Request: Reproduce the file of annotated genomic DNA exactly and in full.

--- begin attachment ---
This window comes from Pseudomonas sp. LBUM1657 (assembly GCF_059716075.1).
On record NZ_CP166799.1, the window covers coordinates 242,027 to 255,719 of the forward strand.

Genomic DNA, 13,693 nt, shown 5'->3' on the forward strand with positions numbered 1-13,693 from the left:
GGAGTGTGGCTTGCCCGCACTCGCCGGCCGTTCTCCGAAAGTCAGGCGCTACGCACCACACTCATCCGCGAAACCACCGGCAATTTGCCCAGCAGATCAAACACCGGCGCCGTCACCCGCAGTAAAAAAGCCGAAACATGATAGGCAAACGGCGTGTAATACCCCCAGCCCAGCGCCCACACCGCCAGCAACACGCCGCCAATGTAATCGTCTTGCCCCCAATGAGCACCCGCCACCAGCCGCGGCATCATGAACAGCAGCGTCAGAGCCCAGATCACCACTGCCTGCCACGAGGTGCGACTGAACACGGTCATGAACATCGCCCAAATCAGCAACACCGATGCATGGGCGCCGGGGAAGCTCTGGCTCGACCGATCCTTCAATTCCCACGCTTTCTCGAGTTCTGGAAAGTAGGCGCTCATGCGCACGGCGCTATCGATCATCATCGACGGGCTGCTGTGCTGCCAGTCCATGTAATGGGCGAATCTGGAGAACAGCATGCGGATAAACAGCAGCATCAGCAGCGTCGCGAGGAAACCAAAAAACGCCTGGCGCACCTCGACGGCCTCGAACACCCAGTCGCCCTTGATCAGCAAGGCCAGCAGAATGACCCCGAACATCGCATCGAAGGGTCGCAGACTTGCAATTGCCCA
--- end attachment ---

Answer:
This window comes from Pseudomonas sp. LBUM1657 (assembly GCF_059716075.1).
On record NZ_CP166799.1, the window covers coordinates 242,027 to 255,719 of the forward strand.

Genomic DNA, 13,693 nt, shown 5'->3' on the forward strand with positions numbered 1-13,693 from the left:
GGAGTGTGGCTTGCCCGCACTCGCCGGCCGTTCTCCGAAAGTCAGGCGCTACGCACCACACTCATCCGCGAAACCACCGGCAATTTGCCCAGCAGATCAAACACCGGCGCCGTCACCCGCAGTAAAAAAGCCGAAACATGATAGGCAAACGGCGTGTAATACCCCCAGCCCAGCGCCCACACCGCCAGCAACACGCCGCCAATGTAATCGTCTTGCCCCCAATGAGCACCCGCCACCAGCCGCGGCATCATGAACAGCAGCGTCAGAGCCCAGATCACCACTGCCTGCCACGAGGTGCGACTGAACACGGTCATGAACATCGCCCAAATCAGCAACACCGATGCATGGGCGCCGGGGAAGCTCTGGCTCGACCGATCCTTCAATTCCCACGCTTTCTCGAGTTCTGGAAAGTAGGCGCTCATGCGCACGGCGCTATCGATCATCATCGACGGGCTGCTGTGCTGCCAGTCCATGTAATGGGCGAATCTGGAGAACAGCATGCGGATAAACAGCAGCATCAGCAGCGTCGCGAGGAAACCAAAAAACGCCTGGCGCACCTCGACGGCCTCGAACACCCAGTCGCCCTTGATCAGCAAGGCCAGCAGAATGACCCCGAACATCGCATCGAAGGGTCGCAGACTTGCAATTGCCCA